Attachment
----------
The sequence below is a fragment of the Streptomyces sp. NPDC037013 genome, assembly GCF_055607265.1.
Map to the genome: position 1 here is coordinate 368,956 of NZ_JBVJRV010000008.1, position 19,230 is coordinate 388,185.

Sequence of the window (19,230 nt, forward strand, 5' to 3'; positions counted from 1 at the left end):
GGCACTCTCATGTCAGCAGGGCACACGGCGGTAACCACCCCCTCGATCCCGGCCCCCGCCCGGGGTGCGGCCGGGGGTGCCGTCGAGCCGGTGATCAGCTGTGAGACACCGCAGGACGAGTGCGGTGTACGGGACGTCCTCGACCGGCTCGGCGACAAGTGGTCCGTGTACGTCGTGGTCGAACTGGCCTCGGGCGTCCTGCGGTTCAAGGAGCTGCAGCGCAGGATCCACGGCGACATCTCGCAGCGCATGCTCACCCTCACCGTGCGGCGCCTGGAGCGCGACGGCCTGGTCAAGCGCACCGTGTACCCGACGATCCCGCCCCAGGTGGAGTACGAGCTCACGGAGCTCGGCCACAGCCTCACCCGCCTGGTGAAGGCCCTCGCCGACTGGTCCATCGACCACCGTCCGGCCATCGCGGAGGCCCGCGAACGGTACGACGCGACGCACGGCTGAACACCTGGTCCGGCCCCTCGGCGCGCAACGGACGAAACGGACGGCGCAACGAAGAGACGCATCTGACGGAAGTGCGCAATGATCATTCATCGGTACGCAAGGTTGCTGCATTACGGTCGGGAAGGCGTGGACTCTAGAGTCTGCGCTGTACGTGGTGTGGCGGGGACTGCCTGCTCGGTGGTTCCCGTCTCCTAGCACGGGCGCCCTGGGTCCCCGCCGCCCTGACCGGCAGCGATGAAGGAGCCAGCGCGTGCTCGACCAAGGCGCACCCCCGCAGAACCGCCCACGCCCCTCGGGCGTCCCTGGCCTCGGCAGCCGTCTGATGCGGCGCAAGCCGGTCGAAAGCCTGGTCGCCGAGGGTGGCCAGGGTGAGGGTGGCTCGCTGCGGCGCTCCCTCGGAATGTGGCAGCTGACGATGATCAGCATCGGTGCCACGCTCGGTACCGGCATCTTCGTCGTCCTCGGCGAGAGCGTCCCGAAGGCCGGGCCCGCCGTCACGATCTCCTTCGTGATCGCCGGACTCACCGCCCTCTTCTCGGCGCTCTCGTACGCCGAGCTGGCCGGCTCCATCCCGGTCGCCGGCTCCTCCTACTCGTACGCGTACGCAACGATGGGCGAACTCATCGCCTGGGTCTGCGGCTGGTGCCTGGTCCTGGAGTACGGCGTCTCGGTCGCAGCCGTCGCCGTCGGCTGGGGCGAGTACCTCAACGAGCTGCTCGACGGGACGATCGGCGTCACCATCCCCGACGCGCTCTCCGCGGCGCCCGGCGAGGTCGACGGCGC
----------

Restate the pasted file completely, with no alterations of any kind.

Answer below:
The sequence below is a fragment of the Streptomyces sp. NPDC037013 genome, assembly GCF_055607265.1.
Map to the genome: position 1 here is coordinate 368,956 of NZ_JBVJRV010000008.1, position 19,230 is coordinate 388,185.

Sequence of the window (19,230 nt, forward strand, 5' to 3'; positions counted from 1 at the left end):
GGCACTCTCATGTCAGCAGGGCACACGGCGGTAACCACCCCCTCGATCCCGGCCCCCGCCCGGGGTGCGGCCGGGGGTGCCGTCGAGCCGGTGATCAGCTGTGAGACACCGCAGGACGAGTGCGGTGTACGGGACGTCCTCGACCGGCTCGGCGACAAGTGGTCCGTGTACGTCGTGGTCGAACTGGCCTCGGGCGTCCTGCGGTTCAAGGAGCTGCAGCGCAGGATCCACGGCGACATCTCGCAGCGCATGCTCACCCTCACCGTGCGGCGCCTGGAGCGCGACGGCCTGGTCAAGCGCACCGTGTACCCGACGATCCCGCCCCAGGTGGAGTACGAGCTCACGGAGCTCGGCCACAGCCTCACCCGCCTGGTGAAGGCCCTCGCCGACTGGTCCATCGACCACCGTCCGGCCATCGCGGAGGCCCGCGAACGGTACGACGCGACGCACGGCTGAACACCTGGTCCGGCCCCTCGGCGCGCAACGGACGAAACGGACGGCGCAACGAAGAGACGCATCTGACGGAAGTGCGCAATGATCATTCATCGGTACGCAAGGTTGCTGCATTACGGTCGGGAAGGCGTGGACTCTAGAGTCTGCGCTGTACGTGGTGTGGCGGGGACTGCCTGCTCGGTGGTTCCCGTCTCCTAGCACGGGCGCCCTGGGTCCCCGCCGCCCTGACCGGCAGCGATGAAGGAGCCAGCGCGTGCTCGACCAAGGCGCACCCCCGCAGAACCGCCCACGCCCCTCGGGCGTCCCTGGCCTCGGCAGCCGTCTGATGCGGCGCAAGCCGGTCGAAAGCCTGGTCGCCGAGGGTGGCCAGGGTGAGGGTGGCTCGCTGCGGCGCTCCCTCGGAATGTGGCAGCTGACGATGATCAGCATCGGTGCCACGCTCGGTACCGGCATCTTCGTCGTCCTCGGCGAGAGCGTCCCGAAGGCCGGGCCCGCCGTCACGATCTCCTTCGTGATCGCCGGACTCACCGCCCTCTTCTCGGCGCTCTCGTACGCCGAGCTGGCCGGCTCCATCCCGGTCGCCGGCTCCTCCTACTCGTACGCGTACGCAACGATGGGCGAACTCATCGCCTGGGTCTGCGGCTGGTGCCTGGTCCTGGAGTACGGCGTCTCGGTCGCAGCCGTCGCCGTCGGCTGGGGCGAGTACCTCAACGAGCTGCTCGACGGGACGATCGGCGTCACCATCCCCGACGCGCTCTCCGCGGCGCCCGGCGAGGTCGACGGCGC